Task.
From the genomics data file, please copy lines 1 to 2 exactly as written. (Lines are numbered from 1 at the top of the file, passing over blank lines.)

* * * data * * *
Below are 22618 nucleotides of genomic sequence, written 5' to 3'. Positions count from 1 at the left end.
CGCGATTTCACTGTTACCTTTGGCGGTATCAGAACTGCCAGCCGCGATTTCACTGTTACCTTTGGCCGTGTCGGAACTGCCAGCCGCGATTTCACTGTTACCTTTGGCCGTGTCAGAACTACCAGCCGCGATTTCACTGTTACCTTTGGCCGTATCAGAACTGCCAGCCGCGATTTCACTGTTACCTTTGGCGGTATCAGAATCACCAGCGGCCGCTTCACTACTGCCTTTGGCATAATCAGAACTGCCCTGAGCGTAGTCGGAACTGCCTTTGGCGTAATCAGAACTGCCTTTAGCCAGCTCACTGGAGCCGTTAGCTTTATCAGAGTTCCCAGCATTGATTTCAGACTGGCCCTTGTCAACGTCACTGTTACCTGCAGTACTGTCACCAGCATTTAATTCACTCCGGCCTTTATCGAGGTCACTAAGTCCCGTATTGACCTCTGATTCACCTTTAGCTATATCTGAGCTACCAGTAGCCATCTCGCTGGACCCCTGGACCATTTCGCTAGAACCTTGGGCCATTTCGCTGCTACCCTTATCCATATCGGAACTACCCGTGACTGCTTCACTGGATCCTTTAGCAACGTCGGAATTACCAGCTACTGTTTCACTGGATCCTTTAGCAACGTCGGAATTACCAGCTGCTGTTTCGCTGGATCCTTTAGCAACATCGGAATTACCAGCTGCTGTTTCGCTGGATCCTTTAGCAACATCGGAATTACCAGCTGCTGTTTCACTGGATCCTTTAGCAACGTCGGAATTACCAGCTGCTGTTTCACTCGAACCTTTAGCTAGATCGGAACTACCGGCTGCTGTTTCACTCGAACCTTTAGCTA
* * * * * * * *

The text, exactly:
Below are 22618 nucleotides of genomic sequence, written 5' to 3'. Positions count from 1 at the left end.
CGCGATTTCACTGTTACCTTTGGCGGTATCAGAACTGCCAGCCGCGATTTCACTGTTACCTTTGGCCGTGTCGGAACTGCCAGCCGCGATTTCACTGTTACCTTTGGCCGTGTCAGAACTACCAGCCGCGATTTCACTGTTACCTTTGGCCGTATCAGAACTGCCAGCCGCGATTTCACTGTTACCTTTGGCGGTATCAGAATCACCAGCGGCCGCTTCACTACTGCCTTTGGCATAATCAGAACTGCCCTGAGCGTAGTCGGAACTGCCTTTGGCGTAATCAGAACTGCCTTTAGCCAGCTCACTGGAGCCGTTAGCTTTATCAGAGTTCCCAGCATTGATTTCAGACTGGCCCTTGTCAACGTCACTGTTACCTGCAGTACTGTCACCAGCATTTAATTCACTCCGGCCTTTATCGAGGTCACTAAGTCCCGTATTGACCTCTGATTCACCTTTAGCTATATCTGAGCTACCAGTAGCCATCTCGCTGGACCCCTGGACCATTTCGCTAGAACCTTGGGCCATTTCGCTGCTACCCTTATCCATATCGGAACTACCCGTGACTGCTTCACTGGATCCTTTAGCAACGTCGGAATTACCAGCTACTGTTTCACTGGATCCTTTAGCAACGTCGGAATTACCAGCTGCTGTTTCGCTGGATCCTTTAGCAACATCGGAATTACCAGCTGCTGTTTCGCTGGATCCTTTAGCAACATCGGAATTACCAGCTGCTGTTTCACTGGATCCTTTAGCAACGTCGGAATTACCAGCTGCTGTTTCACTCGAACCTTTAGCTAGATCGGAACTACCGGCTGCTGTTTCACTCGAACCTTTAGCTA